Steely Dan really hitting the heights – moving into hipper, more sophisticated territory than before – pushing the envelope with both their music and lyrics, which are completely sublime! It's hard to put our finger on the magic of this one, but it's the perfect summation of everything that's come before, with a bit of a nod towards the future – yet all with a simple, song-based charm that we really love. The Becker and Fagan team get some key studio help here – showing a move away from previous group-based recordings – and Phil Woods turns in some especially nice work on his sublime solo for "Doctor Wu". Other tracks include "Black Friday", "Bad Sneakers", "Any World That I'm Welcome To", "Your Gold Teeth II", "Daddy Don't Live In That New York City No More", "Throw Back The Little Ones", and "Everyone's Gone To The Movies". (Cover has a cutout hole.) © 1996-2016, Dusty Groove, Inc.
We realize that there are many different interpretations of the standard grades used for pre-owned vinyl record albums & CD, so we thought we'd offer you the ones that we are working with, so you have an idea what we mean when we give the grade for a non-new item on our pages.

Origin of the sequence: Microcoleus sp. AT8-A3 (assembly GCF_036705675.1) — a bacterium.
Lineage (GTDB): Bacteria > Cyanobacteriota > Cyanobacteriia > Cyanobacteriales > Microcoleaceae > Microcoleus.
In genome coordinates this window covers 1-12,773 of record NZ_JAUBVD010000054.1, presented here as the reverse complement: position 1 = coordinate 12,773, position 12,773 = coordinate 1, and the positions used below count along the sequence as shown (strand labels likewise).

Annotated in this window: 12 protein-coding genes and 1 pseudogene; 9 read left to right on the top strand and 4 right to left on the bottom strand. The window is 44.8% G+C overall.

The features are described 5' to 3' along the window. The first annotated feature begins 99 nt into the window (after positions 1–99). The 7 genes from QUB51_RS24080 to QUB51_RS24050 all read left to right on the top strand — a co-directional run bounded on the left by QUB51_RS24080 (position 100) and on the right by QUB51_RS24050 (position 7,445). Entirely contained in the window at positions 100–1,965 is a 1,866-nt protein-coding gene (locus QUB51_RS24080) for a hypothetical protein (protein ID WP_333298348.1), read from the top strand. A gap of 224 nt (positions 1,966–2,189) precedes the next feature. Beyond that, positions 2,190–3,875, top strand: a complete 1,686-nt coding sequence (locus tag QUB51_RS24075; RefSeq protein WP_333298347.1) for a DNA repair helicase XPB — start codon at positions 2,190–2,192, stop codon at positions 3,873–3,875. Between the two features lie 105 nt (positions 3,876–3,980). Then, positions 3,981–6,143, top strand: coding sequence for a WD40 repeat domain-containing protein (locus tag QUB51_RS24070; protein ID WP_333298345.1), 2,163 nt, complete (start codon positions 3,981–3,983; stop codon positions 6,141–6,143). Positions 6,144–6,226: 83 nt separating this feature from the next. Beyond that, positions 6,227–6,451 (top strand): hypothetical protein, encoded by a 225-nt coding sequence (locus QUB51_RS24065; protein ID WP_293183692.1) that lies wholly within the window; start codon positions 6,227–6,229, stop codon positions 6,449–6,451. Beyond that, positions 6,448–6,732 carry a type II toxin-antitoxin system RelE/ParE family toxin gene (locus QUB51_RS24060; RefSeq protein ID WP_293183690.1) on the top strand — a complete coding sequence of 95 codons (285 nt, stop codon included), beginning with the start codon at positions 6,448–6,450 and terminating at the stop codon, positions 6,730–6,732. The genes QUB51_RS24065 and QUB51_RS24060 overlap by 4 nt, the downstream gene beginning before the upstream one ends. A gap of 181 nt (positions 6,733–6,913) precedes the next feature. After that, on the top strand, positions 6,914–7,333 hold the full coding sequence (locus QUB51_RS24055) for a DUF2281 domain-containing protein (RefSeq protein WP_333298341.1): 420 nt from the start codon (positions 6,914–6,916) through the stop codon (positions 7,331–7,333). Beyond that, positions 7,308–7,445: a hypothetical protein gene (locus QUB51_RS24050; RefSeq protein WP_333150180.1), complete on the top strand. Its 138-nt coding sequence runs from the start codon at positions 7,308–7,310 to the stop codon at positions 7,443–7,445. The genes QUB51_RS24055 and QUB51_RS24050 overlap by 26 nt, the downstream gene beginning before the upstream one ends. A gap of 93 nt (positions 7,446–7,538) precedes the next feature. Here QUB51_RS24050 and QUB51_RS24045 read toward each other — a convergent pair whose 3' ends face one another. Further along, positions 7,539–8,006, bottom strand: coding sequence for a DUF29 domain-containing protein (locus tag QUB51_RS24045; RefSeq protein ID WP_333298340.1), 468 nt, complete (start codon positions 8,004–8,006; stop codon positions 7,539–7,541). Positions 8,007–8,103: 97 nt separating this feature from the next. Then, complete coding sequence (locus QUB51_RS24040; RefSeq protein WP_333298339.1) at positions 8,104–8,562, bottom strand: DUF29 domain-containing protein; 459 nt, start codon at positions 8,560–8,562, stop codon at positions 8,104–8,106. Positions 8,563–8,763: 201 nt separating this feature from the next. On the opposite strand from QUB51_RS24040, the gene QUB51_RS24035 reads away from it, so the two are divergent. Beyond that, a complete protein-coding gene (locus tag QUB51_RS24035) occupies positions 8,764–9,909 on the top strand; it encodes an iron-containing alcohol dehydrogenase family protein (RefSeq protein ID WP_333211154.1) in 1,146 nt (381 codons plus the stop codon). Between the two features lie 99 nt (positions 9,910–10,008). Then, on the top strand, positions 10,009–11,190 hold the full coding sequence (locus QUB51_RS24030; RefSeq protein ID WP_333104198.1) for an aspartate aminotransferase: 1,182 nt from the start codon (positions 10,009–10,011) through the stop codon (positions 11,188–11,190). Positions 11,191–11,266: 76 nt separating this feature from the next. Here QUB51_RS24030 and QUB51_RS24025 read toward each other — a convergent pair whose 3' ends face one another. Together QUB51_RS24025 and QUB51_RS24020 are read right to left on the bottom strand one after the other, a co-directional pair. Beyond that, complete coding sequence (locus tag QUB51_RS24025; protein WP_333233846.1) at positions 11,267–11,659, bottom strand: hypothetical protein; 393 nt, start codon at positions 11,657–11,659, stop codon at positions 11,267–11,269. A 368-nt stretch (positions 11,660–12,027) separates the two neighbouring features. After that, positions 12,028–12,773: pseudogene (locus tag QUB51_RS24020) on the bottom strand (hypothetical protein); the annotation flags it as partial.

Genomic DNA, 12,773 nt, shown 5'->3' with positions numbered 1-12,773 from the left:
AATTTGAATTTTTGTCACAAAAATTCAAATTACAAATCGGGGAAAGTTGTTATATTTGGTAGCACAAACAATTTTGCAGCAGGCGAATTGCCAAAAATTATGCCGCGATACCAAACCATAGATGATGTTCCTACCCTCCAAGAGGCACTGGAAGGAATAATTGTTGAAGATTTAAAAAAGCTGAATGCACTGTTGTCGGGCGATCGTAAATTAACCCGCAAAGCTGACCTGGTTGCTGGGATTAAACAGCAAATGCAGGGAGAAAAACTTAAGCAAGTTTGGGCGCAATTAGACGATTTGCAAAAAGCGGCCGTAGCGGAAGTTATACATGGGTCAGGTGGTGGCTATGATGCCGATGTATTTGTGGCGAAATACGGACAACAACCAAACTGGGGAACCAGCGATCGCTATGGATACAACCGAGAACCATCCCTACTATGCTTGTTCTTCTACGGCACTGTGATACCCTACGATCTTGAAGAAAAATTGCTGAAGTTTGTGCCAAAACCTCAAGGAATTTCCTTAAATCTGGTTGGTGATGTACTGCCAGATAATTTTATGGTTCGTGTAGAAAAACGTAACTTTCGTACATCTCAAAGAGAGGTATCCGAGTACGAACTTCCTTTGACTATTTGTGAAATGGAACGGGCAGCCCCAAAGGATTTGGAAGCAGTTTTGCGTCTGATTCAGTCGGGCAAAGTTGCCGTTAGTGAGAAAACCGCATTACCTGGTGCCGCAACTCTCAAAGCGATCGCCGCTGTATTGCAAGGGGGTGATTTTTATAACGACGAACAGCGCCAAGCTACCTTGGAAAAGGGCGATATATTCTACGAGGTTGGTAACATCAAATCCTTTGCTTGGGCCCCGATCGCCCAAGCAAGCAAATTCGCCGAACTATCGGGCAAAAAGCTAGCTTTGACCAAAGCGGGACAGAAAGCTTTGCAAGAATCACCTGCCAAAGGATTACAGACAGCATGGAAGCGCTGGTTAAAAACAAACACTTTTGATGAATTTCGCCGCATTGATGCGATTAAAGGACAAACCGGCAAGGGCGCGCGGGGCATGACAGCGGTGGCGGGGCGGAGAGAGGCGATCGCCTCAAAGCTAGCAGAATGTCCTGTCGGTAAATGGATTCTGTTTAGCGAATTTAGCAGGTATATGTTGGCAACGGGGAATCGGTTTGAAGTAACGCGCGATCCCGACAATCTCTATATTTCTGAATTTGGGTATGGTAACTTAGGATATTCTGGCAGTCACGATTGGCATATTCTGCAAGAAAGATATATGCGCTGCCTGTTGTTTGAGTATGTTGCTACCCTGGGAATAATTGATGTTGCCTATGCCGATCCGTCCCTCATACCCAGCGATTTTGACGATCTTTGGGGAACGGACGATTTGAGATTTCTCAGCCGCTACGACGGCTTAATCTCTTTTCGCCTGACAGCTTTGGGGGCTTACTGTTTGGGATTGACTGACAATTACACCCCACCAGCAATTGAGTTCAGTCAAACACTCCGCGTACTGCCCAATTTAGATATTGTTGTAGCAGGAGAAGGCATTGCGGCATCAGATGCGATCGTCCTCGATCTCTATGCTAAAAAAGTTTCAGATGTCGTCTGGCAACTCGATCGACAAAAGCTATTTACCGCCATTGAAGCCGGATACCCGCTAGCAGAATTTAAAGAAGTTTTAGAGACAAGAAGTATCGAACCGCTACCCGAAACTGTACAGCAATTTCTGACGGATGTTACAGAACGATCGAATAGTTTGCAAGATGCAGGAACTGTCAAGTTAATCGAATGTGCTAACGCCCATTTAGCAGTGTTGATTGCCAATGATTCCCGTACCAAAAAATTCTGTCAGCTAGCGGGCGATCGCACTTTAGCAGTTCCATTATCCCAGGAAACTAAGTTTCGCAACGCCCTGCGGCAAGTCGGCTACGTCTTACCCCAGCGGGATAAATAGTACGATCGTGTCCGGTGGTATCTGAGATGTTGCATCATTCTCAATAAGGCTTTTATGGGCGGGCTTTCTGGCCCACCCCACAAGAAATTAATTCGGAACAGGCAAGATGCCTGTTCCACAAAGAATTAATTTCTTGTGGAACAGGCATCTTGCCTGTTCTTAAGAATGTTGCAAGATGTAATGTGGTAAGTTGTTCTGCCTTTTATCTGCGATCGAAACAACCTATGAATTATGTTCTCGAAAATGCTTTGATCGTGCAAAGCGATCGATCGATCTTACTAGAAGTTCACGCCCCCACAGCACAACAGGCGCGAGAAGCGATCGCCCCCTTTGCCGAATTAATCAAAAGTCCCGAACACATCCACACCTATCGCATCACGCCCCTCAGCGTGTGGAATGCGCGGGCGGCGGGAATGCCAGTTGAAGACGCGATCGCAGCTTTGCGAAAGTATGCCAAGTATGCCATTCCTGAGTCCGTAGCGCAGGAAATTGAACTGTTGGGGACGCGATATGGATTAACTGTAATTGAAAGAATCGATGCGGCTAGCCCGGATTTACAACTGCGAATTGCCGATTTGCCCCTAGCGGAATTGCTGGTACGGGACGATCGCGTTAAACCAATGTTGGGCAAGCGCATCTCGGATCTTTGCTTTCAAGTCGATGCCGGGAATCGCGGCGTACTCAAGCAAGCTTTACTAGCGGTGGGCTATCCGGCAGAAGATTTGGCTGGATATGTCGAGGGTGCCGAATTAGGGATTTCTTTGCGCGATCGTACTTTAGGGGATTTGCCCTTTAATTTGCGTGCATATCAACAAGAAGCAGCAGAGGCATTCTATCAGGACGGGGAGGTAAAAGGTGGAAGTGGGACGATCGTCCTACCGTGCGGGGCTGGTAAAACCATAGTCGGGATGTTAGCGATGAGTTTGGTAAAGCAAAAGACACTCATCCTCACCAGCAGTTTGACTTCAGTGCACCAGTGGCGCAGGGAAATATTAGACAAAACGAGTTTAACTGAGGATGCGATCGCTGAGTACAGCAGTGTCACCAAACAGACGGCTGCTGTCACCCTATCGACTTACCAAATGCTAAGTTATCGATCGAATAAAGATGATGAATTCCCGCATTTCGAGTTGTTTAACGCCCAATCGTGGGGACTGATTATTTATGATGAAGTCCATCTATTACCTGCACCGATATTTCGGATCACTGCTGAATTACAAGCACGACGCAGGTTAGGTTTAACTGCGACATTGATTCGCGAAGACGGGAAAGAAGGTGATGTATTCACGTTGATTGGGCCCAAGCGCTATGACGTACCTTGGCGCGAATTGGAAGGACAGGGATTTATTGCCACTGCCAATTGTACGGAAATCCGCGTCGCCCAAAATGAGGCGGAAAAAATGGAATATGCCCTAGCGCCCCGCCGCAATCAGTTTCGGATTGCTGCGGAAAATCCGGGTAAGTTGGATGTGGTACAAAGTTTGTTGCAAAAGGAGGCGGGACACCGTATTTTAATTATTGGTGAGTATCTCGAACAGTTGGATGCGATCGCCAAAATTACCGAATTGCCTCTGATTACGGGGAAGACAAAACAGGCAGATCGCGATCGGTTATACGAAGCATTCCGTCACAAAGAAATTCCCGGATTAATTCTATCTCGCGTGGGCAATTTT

Below are stated conditions for a used vinyl records at Dusty Groove. Grading for the cover should be assumed to be near (within a "+" or "-") the grading for the vinyl. If there is significant divergence from the condition of the vinyl, or specific flaws, these will be noted in the comments section of the item. However, please be aware that since the emphasis of this site is towards the music listener, our main concern is with the vinyl of any used item we sell. Additionally, please note that all of our records are graded visually; considering the volume of used vinyl we handle, it is impossible for us to listen to each record. If we spot any significant flaws, we make every attempt to listen through them and note how they play.
The following grading conditions apply to the vinyl component of an album or single:
If something is noteworthy, we try to note it in the comments — especially if it is an oddity that is the only wrong thing about the record. This might include, but isn't limited to, warped records, tracks that skip, cover damage or wear as noted above, or strictly cosmetic flaws.